This is going to be my space, my therapy. Perhaps you will get some amusement out of my writings or find some sort of solace in the fact that someone else is going though what you are as well. Maybe you'll have a greater understanding for someone going through something like I have. I'm finding it difficult to have a real conversation about this kind of stuff with anyone. I'm angry. I'm sad. I'm confused. I'm hopeful. This is my journey.
I'm a 32-year-old female who has a graduate degree and is happily married to my college sweetie. I graduated at the top of my high school, college, and graduate classes. I have a beautiful historic home and a snazzy little sports car that I've always wanted. I have a great job running a youth program for 32 at-risk, beautiful kids that I enjoy immensely. I love to garden and scrapbook. I've learned to ski, but prefer laying on the beach in Hilton Head. I dance, sing, play (mediocre) piano, and do theatre. I have a cat (or two), a dog, and a pond full of goldfish. God has blessed me in many ways, except one very important one. Whenever I meet someone new or run into an old acquaintance, the question is always the same. "Do you have children?" It always happens. It's inevitable.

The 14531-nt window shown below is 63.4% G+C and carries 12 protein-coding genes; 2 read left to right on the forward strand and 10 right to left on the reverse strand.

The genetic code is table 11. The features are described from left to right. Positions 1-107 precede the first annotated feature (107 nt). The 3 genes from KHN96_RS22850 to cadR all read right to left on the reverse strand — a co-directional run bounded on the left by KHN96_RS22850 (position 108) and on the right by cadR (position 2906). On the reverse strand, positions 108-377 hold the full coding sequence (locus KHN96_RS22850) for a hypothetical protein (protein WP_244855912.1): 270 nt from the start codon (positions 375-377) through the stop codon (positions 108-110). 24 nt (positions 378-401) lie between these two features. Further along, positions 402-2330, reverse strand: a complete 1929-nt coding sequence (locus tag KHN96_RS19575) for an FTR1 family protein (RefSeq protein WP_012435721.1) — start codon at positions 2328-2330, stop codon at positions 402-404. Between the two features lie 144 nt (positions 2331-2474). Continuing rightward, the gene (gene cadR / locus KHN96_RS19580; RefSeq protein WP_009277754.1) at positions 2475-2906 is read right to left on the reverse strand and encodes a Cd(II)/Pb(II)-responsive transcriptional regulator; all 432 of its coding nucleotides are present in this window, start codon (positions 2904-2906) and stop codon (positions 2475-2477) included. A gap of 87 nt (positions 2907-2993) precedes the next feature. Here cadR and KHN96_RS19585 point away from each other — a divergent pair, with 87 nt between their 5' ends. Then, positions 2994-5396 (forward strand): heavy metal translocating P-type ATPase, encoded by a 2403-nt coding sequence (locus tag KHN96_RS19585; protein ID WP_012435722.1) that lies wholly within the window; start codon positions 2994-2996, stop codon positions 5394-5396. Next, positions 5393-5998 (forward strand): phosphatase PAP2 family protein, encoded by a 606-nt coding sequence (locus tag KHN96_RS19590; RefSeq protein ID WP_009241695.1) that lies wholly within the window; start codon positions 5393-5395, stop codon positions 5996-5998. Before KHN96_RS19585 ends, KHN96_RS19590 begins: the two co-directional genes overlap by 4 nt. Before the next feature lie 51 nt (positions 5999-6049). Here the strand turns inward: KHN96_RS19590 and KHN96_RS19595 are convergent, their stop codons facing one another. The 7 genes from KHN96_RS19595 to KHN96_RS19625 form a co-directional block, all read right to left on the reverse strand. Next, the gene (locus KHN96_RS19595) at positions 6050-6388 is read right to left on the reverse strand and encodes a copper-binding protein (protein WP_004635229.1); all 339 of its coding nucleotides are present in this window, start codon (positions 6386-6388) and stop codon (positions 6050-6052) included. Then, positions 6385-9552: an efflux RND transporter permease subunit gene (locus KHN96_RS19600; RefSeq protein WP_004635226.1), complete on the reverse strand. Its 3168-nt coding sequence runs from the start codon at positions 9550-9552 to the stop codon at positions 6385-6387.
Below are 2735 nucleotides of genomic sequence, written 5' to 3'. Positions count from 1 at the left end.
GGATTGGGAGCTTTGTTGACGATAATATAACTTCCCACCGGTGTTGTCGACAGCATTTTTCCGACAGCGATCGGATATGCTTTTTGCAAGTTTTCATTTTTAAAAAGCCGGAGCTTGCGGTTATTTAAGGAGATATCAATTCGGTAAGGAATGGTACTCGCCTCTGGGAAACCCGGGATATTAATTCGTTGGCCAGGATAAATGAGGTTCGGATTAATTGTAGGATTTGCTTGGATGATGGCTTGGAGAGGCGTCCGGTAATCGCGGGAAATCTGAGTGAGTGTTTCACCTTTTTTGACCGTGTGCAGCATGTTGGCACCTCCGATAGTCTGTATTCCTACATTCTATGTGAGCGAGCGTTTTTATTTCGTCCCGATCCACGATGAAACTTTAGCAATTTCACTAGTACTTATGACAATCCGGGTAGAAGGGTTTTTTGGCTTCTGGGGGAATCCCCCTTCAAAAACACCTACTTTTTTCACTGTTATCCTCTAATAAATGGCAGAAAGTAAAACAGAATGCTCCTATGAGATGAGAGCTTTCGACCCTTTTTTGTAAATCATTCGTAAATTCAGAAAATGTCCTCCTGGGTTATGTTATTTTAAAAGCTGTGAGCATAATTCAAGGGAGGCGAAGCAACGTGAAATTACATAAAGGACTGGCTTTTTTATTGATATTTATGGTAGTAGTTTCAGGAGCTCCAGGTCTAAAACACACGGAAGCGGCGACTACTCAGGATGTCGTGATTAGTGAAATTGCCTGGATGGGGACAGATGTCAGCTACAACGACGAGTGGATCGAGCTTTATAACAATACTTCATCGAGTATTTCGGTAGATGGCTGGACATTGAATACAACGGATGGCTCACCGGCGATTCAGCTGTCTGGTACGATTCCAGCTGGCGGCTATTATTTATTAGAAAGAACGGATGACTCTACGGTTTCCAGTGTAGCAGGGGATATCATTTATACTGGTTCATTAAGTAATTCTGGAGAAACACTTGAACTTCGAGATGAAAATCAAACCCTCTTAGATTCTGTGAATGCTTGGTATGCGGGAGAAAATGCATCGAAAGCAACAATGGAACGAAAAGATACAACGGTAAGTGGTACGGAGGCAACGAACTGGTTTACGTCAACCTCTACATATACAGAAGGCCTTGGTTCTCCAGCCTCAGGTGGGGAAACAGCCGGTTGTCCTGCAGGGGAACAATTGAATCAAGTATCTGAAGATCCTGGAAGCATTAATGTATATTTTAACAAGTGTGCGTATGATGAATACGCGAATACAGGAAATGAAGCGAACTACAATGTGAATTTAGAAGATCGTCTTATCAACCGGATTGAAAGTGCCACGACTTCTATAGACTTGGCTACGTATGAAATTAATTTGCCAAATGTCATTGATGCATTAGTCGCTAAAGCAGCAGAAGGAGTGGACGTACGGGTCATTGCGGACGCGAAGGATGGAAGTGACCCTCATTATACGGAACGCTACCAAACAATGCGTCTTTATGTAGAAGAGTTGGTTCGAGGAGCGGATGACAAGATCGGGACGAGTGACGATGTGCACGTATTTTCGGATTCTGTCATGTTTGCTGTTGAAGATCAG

I answer this question depending on my mood and to whom I'm talking. My answers have ranged in the past. "No, we're just practicing" if I really want someone to quit asking. More often than not, it was more like "Not yet," or "It just hasn't happened yet." These have all been my vanilla answers. Lately, my answers have changed to "No, I wish," or "We are trying." Or, if I really want to change the subject altogether, I say, "I have 32. Don't I look great?" alluding to the fact that I work with 32 children everyday. However, there is no good answer. Sometimes I want to scream, or cry, or feel sorry for myself. I even find myself making excuses as to why we don't have children. Sometimes I dance around the truth. But no matter how many times I change the subject, the truth is, my answer is, "No."
I know that at age 32, if people were going to have children, most would have already done so. Anyone who has met me knows that I have an undergraduate degree in Psychology, focusing on Child Psychology. I have a graduate degree in Early Childhood Education. I have a job where I work with at-risk youth all day long. I love children. I always have. I have found myself mothering, teaching, and caring for people my entire life. I know that most people ask if I have children out of politeness or perhaps a bit of curiosity. I would wonder too, if I were talking to me. Why doesn't this woman who is good with children and cares for others' children all day every day have any of her own? I truly don't think anyone has asked thinking that they are being invasive with what should be a simple question. It's so difficult to have to continue to utter "No."